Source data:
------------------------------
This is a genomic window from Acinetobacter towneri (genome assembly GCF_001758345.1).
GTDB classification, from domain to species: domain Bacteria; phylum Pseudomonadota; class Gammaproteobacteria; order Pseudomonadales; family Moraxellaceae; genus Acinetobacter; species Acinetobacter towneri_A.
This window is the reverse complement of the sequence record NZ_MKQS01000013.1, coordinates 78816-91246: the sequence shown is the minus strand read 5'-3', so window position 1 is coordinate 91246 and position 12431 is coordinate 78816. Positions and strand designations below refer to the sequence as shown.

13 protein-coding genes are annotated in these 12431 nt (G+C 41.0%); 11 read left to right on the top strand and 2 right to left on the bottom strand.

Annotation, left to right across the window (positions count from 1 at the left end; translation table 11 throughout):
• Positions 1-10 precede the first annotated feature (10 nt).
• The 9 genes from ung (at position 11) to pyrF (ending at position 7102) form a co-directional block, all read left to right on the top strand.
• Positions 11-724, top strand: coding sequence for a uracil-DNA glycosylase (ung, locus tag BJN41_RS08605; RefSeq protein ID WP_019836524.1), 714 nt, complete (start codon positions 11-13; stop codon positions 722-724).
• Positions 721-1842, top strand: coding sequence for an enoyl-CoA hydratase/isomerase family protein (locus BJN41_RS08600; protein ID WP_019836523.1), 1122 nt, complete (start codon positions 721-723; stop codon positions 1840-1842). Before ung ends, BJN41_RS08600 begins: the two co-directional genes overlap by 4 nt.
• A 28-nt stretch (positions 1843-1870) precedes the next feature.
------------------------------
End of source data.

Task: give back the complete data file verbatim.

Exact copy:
This is a genomic window from Acinetobacter towneri (genome assembly GCF_001758345.1).
GTDB classification, from domain to species: domain Bacteria; phylum Pseudomonadota; class Gammaproteobacteria; order Pseudomonadales; family Moraxellaceae; genus Acinetobacter; species Acinetobacter towneri_A.
This window is the reverse complement of the sequence record NZ_MKQS01000013.1, coordinates 78816-91246: the sequence shown is the minus strand read 5'-3', so window position 1 is coordinate 91246 and position 12431 is coordinate 78816. Positions and strand designations below refer to the sequence as shown.

13 protein-coding genes are annotated in these 12431 nt (G+C 41.0%); 11 read left to right on the top strand and 2 right to left on the bottom strand.

Annotation, left to right across the window (positions count from 1 at the left end; translation table 11 throughout):
• Positions 1-10 precede the first annotated feature (10 nt).
• The 9 genes from ung (at position 11) to pyrF (ending at position 7102) form a co-directional block, all read left to right on the top strand.
• Positions 11-724, top strand: coding sequence for a uracil-DNA glycosylase (ung, locus tag BJN41_RS08605; RefSeq protein ID WP_019836524.1), 714 nt, complete (start codon positions 11-13; stop codon positions 722-724).
• Positions 721-1842, top strand: coding sequence for an enoyl-CoA hydratase/isomerase family protein (locus BJN41_RS08600; protein ID WP_019836523.1), 1122 nt, complete (start codon positions 721-723; stop codon positions 1840-1842). Before ung ends, BJN41_RS08600 begins: the two co-directional genes overlap by 4 nt.
• A 28-nt stretch (positions 1843-1870) precedes the next feature.